Alison has been my muse for over 30 years now, though she doesn’t know it. Her happy crayons created !Good nite by Alison! in a millyard child care center after-school program circa 1990. I think I was the teacher, but now I’m not so sure. She was about 6 at the time of her masterpiece.
I’ve always kept !Good nite by Alison! close to my desk. The green faces on the stars, the bursting sun and the shaded light-pink sky remind me that creating things should be fun and at the end of the day we’re that much closer to the next happy nite and thus to the dawning of the next bright day.
Having fun and seeking out the next dawn with joy are valuable commodities these pandemic days.
Her work of art has endured four major moves, a divorce, the death of both of my parents, and a second marriage to Lorrie, who saved my life.
Alison saw my interest in her work, and as children do, readily offered it to me. Our conversation way back when went like this:
“My last name is Angelo,“ I said. “Do you know who Michelangelo is?”
“Sure,” she replied without hesitation. “He’s one of the Ninja Turtles.”
Paraphrasing Elvis Costello’s 1977 hit song, later covered superbly by Linda Ronstadt: “Alison…Your crayons aim true.”
I hope you’re still making art, Alison. I hope the pandemic did not harm you or those you love.
And do you need an agent?
The William B. Cashin Senior Activity Center on Douglas Street offers classes in coloring, acrylic painting, diamond art and knitting and crocheting, according to Senior Services Specialist II Kim Drohan. She was supervising the coloring class the morning I checked it out. The class covers detail and shading with pencils.
“We have six or so join us now,” Drohan said, “But pre-Covid is was about 12.”
She patiently explained diamond art to me. It’s essentially gluing small colored beads to paper or canvas. There are pre-patterns, freelance of one’s own design, and outline or dense placements.
I could only think of when my dentist told me matter-of-factly, ”You have big teeth.”
“I’ll trade them in for a smaller set in my next go-round,” I answered.
I saw all those teensy-tinsey colored beads and realized my 10 oversized thumbs would have to first be traded in before I could begin work on a Sistine Chapel reproduction.
The center picks a charity each year to send their knitted and crocheted work to. This year they sent several hundred pieces to the Salvation Army. That’s a lot of art.
About five years ago, I began cutting tiles in hope of creating bird baths, garden stones, mirror frames and a mosaic-mobile I could drive around town in and have people say, ”Wow! He’s ruined a perfectly good car.”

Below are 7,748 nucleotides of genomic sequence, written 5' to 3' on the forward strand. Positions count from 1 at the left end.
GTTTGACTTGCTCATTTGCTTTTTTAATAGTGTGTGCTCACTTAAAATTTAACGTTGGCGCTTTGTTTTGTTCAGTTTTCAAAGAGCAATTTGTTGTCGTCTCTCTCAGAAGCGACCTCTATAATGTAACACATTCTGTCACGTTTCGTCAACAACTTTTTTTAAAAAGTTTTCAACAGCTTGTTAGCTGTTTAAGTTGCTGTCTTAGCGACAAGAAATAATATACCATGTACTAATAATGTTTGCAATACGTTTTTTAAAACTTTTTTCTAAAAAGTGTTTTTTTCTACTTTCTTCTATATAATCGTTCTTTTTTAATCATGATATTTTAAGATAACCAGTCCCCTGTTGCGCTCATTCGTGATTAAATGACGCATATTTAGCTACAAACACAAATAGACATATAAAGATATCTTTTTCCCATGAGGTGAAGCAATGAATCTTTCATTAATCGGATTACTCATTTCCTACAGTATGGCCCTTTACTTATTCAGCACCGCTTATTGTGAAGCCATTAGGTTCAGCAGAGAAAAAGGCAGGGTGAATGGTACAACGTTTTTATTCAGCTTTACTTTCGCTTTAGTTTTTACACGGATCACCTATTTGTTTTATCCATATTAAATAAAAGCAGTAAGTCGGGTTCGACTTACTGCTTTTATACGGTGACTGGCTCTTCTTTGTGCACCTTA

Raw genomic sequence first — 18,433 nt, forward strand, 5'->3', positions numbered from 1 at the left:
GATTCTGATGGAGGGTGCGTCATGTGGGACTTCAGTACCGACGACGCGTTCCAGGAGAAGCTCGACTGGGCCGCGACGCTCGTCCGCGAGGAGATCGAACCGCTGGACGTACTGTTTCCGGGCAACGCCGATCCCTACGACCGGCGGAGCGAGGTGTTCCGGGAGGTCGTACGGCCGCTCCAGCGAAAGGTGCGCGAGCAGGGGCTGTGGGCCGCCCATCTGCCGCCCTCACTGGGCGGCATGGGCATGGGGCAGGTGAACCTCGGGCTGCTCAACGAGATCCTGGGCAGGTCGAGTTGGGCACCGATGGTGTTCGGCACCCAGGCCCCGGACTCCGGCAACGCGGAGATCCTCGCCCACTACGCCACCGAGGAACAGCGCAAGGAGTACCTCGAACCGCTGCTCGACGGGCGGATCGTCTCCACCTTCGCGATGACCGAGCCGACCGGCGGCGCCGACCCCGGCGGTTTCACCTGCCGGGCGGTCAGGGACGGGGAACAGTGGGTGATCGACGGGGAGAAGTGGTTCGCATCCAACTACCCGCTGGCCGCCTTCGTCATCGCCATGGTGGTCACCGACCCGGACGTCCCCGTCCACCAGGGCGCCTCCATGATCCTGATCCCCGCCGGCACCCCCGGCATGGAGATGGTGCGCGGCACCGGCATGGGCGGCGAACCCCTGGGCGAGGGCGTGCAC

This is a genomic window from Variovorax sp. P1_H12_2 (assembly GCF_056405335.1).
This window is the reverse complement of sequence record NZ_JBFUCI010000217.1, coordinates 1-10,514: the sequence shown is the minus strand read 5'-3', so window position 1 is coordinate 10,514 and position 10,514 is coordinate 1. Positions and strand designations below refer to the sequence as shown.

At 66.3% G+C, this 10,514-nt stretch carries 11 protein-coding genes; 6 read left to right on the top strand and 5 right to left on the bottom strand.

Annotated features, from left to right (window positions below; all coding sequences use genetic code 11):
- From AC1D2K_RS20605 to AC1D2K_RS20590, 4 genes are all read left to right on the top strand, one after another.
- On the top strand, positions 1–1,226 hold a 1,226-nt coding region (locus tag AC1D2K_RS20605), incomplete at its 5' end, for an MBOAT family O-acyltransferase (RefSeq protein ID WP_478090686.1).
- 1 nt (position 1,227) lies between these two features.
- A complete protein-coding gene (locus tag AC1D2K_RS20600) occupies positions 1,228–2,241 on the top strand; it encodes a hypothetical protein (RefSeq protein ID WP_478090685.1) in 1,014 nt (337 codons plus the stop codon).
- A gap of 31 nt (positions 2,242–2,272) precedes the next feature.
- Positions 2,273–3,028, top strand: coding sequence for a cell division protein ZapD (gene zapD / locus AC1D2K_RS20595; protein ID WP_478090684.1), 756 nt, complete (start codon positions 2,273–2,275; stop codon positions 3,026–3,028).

I found cutting the tiles to uniformity required more than a pair of liberated dental clippers. It required a skill saw, a guillotine, small explosive charges and a breeder reactor. I was soon dealing in shards.
When my ten thumbs got in the way again, and I’m thankful to still have ten, an idea hit me when I was wading through the junk in my basement…Found and thrift art creations! Put my OCD to work!
This was within a few months of the first descent into Covid time-out. Lorrie and I go for walks and with one car for 20 years, I’ve always plucked metal off roads while riding my bike, saving flat tires while building up an inventory of all kinds of found things, otherwise known as junk.
I start with a piece of found wood and work a theme around it. “Nothing Happens” lent itself to a City on a Hill, one that Snow White would have to be rescued from if she were to return to Disneyworld to sell soft drinks and fries. My friend Claudette looked the whole thing over and titled it, “When the S**it Hits the Fan.”
Success. Consider the audience moved.
My love of literature then caused me to daydream about more intricate dioramas. How about mixing Moby Dick with Jaws? The Grapes of Wrath with Talladega Nights? Custer Died for Your Sins with Little Big Man?
It was the wood again that made the decision. After Lorrie torched a cutting board over a stove burner and placed it on our porch for time-out, I knew I had to find a purpose for it. What you see is Oila! the climactic moment of The Great Gatsby. Daisy has crashed into Myrtle Wilson, whom she suspected her cad of a husband Tom of having an affair with. Gatsby, because he loves Daisy, told the cops he was driving. Myrtle’s husband George then kills Gatsby.
My entire Gatsby is 4’ long and is spread geographically from Manhattan out to Long Island’s East and West Egg. Blue Covid masks were perfect for the bay. It took me about 20 hours of unbridled juvenile work.
The 1980s Homie figurines add just enough humor to maintain interest. Narrator Nick Carraway, the only pure character in the book, is played by a Homie ice cream vendor in white. As he says, “I am one of the few honest people I’ve ever known.”
I temporarily set Gatsby up on our dining room table but I’d love to find an English teacher to loan it to.
Next up is Slaughter House-Five. Finding an old pizza stone in a thrift store was the beginning. In adding two more, I now have the three bases for the time travel central to the novel. The present is vanilla-plain Illium, New York. The past is Dresden, Germany, during the horrific fire-bombing of February, 1945. The future is protagonist Billy Pilgrim’s Happy Place in a dome on the planet Tralfamadore with missing Hollywood starlet Montana Wildhack.
Slaughter House-Five author Kurt Vonnegut has rightly been accused of living on the edge of black humor.
If you’re out there Alison, this diorama is going to need your happy crayons.